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Family Sharing Time

Something wonderful happens as a family shares and prays about what the Lord is saying and doing in their lives. Here's a simple way to do this regularly. (In our family, dad leads this sharing. We believe this is best. But there will be some families where it is best for mum to lead, and that is fine.)

1) Dad shares the blessing he has written on his Quiet Time sheet, followed by each family member sharing theirs, one after the other.

Sharing blessings is a very significant thing for a family to do together because it develops gratitude for what God is doing.

2) Give thanks in prayer for the blessing.

Dad prays a one sentence prayer thanking God for the blessing he found, followed by other family members giving thanks for theirs. Keep these prayers short. Long drawn-out prayers spoil family sharing times, although it is beneficial to pray two or three times, perhaps adding to another family member's prayer of thanks as you go.

3) Dad then shares his Quiet Time, as written down on his sheet, followed by each family member sharing theirs.

Each reads the whole verse and then what they believe the Lord has said to them. "I believe the Lord said to me that ..." followed by what they have written down

Parents need to be sensitive to the fact that this process makes people vulnerable. Your children will not write down things if they know that what they write will always have to be shared. You must nurture an atmosphere that protects your child's privacy and gives them the option to "pass" if need be. And dads, their sharing is NOT a platform for you to preach at them - then or later!

4) Pray together in response to what God has said to each member.

It is very special when a family prays together over what the Lord has spoken to them about. It is also very powerful when family members pray, asking for the Lord's help and forgiveness for sin and failure in their lives. It is especially powerful when the dad or mum prays this in front of their family. Keep these prayers short. Dad should start, followed by the others.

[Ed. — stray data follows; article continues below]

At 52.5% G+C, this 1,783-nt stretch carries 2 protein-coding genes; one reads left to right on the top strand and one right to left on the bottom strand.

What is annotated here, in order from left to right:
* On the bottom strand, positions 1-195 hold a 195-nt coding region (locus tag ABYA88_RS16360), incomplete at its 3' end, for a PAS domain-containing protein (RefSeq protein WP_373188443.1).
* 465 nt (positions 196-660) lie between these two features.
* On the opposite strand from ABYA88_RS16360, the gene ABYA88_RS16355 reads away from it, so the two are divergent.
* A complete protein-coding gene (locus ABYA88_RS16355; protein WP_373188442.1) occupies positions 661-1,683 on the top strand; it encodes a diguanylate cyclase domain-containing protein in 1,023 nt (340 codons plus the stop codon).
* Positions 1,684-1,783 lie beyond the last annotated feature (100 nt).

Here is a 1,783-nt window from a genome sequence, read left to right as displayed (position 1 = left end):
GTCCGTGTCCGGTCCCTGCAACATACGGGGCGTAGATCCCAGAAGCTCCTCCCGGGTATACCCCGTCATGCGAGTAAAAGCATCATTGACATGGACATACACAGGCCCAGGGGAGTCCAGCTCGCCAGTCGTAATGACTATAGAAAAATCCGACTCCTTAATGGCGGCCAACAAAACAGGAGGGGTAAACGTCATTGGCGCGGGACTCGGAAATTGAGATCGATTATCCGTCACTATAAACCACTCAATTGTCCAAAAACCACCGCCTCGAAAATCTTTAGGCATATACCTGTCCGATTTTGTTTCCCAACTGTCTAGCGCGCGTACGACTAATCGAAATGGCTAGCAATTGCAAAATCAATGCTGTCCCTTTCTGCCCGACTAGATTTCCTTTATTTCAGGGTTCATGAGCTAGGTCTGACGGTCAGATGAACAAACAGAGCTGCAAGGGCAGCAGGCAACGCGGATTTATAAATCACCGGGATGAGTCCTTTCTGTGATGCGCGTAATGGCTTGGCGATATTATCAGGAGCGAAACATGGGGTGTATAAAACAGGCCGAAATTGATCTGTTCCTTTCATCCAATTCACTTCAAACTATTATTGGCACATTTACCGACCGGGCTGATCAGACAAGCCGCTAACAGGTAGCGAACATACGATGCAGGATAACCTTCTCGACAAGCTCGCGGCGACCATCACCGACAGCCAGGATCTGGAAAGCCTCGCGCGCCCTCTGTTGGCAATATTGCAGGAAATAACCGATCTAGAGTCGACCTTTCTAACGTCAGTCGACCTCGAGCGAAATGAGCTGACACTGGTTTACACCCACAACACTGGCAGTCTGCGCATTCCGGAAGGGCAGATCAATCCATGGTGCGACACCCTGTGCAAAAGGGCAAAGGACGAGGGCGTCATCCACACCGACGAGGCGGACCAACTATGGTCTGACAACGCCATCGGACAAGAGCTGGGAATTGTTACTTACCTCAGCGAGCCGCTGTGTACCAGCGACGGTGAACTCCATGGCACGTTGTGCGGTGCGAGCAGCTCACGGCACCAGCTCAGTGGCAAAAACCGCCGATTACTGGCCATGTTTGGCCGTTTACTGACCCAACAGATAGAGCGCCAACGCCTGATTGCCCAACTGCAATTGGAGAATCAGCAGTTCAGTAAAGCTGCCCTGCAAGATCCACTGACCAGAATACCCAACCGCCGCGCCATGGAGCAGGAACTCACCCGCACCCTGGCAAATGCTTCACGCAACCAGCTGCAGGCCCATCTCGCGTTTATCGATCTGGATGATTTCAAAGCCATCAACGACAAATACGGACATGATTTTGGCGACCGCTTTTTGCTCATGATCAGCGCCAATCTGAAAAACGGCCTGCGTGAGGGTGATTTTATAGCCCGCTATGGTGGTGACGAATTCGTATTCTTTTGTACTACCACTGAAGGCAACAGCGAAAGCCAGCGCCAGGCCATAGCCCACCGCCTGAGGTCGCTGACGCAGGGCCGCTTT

5) Prayer can then shift to "asking" type prayers.

When appropriate, dad should then pray "asking" type prayers, followed by family members also praying such prayers. While these prayers can be slightly longer it is important to pray one topic at a time. For example, don't pray, "Lord please heal Grandma," and then in the SAME prayer ask, "...and please help me with my schoolwork." Allow other family members to add to your prayer for Grandma. When you've "prayed through" one topic, move to the next.

6) When appropriate, Dad brings the prayer time to a close.

He could do this by praying for God's blessing and protection to be with them for the day. It is also very powerful for dad to regularly thank God for his wife, and for each of his children by name.

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